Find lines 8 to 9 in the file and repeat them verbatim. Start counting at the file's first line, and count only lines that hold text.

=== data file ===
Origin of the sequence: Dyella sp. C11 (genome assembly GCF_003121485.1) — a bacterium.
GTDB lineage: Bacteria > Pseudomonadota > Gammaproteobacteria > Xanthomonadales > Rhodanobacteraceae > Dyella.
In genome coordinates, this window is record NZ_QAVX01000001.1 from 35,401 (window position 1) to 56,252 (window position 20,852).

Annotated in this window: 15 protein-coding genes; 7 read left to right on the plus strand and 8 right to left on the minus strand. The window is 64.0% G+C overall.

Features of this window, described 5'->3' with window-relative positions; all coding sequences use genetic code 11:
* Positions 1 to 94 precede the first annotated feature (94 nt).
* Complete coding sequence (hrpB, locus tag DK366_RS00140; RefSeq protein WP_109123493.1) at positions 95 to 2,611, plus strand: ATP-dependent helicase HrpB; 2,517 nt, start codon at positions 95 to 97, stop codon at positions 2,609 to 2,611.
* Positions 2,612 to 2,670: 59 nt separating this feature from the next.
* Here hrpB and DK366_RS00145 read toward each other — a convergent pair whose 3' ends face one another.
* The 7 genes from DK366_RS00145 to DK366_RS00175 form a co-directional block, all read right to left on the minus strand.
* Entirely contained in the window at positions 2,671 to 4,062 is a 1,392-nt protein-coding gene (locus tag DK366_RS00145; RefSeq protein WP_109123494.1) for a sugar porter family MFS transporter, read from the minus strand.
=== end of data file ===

* Positions 2,612 to 2,670: 59 nt separating this feature from the next.
* Here hrpB and DK366_RS00145 read toward each other — a convergent pair whose 3' ends face one another.